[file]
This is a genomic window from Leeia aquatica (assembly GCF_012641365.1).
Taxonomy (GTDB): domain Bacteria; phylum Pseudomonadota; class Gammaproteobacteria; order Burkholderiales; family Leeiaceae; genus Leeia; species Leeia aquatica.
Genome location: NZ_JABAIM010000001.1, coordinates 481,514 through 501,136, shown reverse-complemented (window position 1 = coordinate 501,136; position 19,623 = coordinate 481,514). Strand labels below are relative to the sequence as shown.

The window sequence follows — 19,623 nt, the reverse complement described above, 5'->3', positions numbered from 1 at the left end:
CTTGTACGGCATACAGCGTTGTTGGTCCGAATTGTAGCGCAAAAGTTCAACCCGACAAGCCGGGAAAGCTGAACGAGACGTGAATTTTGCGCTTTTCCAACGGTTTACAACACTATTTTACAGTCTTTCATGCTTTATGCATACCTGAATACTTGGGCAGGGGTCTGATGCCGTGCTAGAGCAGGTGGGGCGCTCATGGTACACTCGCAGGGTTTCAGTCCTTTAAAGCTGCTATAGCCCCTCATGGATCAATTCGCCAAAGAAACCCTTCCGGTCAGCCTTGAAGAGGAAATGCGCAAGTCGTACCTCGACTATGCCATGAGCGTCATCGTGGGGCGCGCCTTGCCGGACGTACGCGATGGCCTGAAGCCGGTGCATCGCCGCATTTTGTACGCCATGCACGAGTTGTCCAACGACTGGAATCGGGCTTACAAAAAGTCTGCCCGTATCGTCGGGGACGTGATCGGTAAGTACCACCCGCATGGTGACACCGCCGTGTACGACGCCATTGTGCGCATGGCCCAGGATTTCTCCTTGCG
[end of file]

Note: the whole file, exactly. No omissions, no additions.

This is a genomic window from Leeia aquatica (assembly GCF_012641365.1).
Taxonomy (GTDB): domain Bacteria; phylum Pseudomonadota; class Gammaproteobacteria; order Burkholderiales; family Leeiaceae; genus Leeia; species Leeia aquatica.
Genome location: NZ_JABAIM010000001.1, coordinates 481,514 through 501,136, shown reverse-complemented (window position 1 = coordinate 501,136; position 19,623 = coordinate 481,514). Strand labels below are relative to the sequence as shown.

The window sequence follows — 19,623 nt, the reverse complement described above, 5'->3', positions numbered from 1 at the left end:
CTTGTACGGCATACAGCGTTGTTGGTCCGAATTGTAGCGCAAAAGTTCAACCCGACAAGCCGGGAAAGCTGAACGAGACGTGAATTTTGCGCTTTTCCAACGGTTTACAACACTATTTTACAGTCTTTCATGCTTTATGCATACCTGAATACTTGGGCAGGGGTCTGATGCCGTGCTAGAGCAGGTGGGGCGCTCATGGTACACTCGCAGGGTTTCAGTCCTTTAAAGCTGCTATAGCCCCTCATGGATCAATTCGCCAAAGAAACCCTTCCGGTCAGCCTTGAAGAGGAAATGCGCAAGTCGTACCTCGACTATGCCATGAGCGTCATCGTGGGGCGCGCCTTGCCGGACGTACGCGATGGCCTGAAGCCGGTGCATCGCCGCATTTTGTACGCCATGCACGAGTTGTCCAACGACTGGAATCGGGCTTACAAAAAGTCTGCCCGTATCGTCGGGGACGTGATCGGTAAGTACCACCCGCATGGTGACACCGCCGTGTACGACGCCATTGTGCGCATGGCCCAGGATTTCTCCTTGCG